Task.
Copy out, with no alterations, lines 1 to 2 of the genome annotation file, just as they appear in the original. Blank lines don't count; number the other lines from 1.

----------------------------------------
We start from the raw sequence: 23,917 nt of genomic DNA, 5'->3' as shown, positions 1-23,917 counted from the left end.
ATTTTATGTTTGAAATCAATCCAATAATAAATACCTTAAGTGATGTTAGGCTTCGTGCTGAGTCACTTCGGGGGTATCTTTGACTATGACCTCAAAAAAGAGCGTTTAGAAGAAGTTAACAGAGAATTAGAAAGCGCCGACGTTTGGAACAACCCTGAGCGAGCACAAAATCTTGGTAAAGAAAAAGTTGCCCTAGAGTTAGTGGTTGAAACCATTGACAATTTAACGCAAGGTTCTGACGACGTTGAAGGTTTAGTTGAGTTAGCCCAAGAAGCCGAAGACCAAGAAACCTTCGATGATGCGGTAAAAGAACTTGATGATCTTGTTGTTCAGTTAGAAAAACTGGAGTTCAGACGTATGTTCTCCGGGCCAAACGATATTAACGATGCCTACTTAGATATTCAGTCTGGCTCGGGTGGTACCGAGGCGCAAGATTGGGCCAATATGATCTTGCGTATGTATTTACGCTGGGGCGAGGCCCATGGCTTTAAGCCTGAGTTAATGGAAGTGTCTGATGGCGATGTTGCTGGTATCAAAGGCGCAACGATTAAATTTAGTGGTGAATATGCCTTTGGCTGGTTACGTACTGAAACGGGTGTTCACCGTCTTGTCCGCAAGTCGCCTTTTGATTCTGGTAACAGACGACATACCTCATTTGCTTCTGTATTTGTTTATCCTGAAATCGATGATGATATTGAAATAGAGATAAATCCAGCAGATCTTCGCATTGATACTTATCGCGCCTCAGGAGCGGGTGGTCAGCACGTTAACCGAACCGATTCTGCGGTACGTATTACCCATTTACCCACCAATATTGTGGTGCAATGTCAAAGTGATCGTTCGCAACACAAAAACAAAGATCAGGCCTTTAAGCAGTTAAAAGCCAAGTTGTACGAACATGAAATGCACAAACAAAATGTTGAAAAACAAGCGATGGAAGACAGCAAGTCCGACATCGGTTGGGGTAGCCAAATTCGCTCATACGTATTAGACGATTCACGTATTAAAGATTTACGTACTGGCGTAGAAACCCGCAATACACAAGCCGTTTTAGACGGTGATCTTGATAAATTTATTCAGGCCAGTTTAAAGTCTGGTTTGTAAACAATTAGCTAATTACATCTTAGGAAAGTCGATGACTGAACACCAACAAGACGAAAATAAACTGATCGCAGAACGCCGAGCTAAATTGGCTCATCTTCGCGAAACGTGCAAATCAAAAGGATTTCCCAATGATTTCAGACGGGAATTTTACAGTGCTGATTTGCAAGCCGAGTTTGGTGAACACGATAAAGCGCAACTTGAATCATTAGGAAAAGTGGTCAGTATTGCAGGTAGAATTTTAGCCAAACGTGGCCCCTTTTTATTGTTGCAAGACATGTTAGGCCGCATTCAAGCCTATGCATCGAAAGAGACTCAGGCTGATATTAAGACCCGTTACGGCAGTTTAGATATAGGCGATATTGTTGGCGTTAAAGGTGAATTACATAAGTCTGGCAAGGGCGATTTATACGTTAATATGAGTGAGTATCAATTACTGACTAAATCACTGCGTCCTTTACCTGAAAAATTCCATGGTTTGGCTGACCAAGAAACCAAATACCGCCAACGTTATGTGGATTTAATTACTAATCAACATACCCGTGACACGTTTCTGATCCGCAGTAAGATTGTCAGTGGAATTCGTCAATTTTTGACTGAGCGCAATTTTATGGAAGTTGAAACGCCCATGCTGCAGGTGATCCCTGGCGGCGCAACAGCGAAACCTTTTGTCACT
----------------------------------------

We start from the raw sequence: 23,917 nt of genomic DNA, 5'->3' as shown, positions 1-23,917 counted from the left end.
ATTTTATGTTTGAAATCAATCCAATAATAAATACCTTAAGTGATGTTAGGCTTCGTGCTGAGTCACTTCGGGGGTATCTTTGACTATGACCTCAAAAAAGAGCGTTTAGAAGAAGTTAACAGAGAATTAGAAAGCGCCGACGTTTGGAACAACCCTGAGCGAGCACAAAATCTTGGTAAAGAAAAAGTTGCCCTAGAGTTAGTGGTTGAAACCATTGACAATTTAACGCAAGGTTCTGACGACGTTGAAGGTTTAGTTGAGTTAGCCCAAGAAGCCGAAGACCAAGAAACCTTCGATGATGCGGTAAAAGAACTTGATGATCTTGTTGTTCAGTTAGAAAAACTGGAGTTCAGACGTATGTTCTCCGGGCCAAACGATATTAACGATGCCTACTTAGATATTCAGTCTGGCTCGGGTGGTACCGAGGCGCAAGATTGGGCCAATATGATCTTGCGTATGTATTTACGCTGGGGCGAGGCCCATGGCTTTAAGCCTGAGTTAATGGAAGTGTCTGATGGCGATGTTGCTGGTATCAAAGGCGCAACGATTAAATTTAGTGGTGAATATGCCTTTGGCTGGTTACGTACTGAAACGGGTGTTCACCGTCTTGTCCGCAAGTCGCCTTTTGATTCTGGTAACAGACGACATACCTCATTTGCTTCTGTATTTGTTTATCCTGAAATCGATGATGATATTGAAATAGAGATAAATCCAGCAGATCTTCGCATTGATACTTATCGCGCCTCAGGAGCGGGTGGTCAGCACGTTAACCGAACCGATTCTGCGGTACGTATTACCCATTTACCCACCAATATTGTGGTGCAATGTCAAAGTGATCGTTCGCAACACAAAAACAAAGATCAGGCCTTTAAGCAGTTAAAAGCCAAGTTGTACGAACATGAAATGCACAAACAAAATGTTGAAAAACAAGCGATGGAAGACAGCAAGTCCGACATCGGTTGGGGTAGCCAAATTCGCTCATACGTATTAGACGATTCACGTATTAAAGATTTACGTACTGGCGTAGAAACCCGCAATACACAAGCCGTTTTAGACGGTGATCTTGATAAATTTATTCAGGCCAGTTTAAAGTCTGGTTTGTAAACAATTAGCTAATTACATCTTAGGAAAGTCGATGACTGAACACCAACAAGACGAAAATAAACTGATCGCAGAACGCCGAGCTAAATTGGCTCATCTTCGCGAAACGTGCAAATCAAAAGGATTTCCCAATGATTTCAGACGGGAATTTTACAGTGCTGATTTGCAAGCCGAGTTTGGTGAACACGATAAAGCGCAACTTGAATCATTAGGAAAAGTGGTCAGTATTGCAGGTAGAATTTTAGCCAAACGTGGCCCCTTTTTATTGTTGCAAGACATGTTAGGCCGCATTCAAGCCTATGCATCGAAAGAGACTCAGGCTGATATTAAGACCCGTTACGGCAGTTTAGATATAGGCGATATTGTTGGCGTTAAAGGTGAATTACATAAGTCTGGCAAGGGCGATTTATACGTTAATATGAGTGAGTATCAATTACTGACTAAATCACTGCGTCCTTTACCTGAAAAATTCCATGGTTTGGCTGACCAAGAAACCAAATACCGCCAACGTTATGTGGATTTAATTACTAATCAACATACCCGTGACACGTTTCTGATCCGCAGTAAGATTGTCAGTGGAATTCGTCAATTTTTGACTGAGCGCAATTTTATGGAAGTTGAAACGCCCATGCTGCAGGTGATCCCTGGCGGCGCAACAGCGAAACCTTTTGTCACT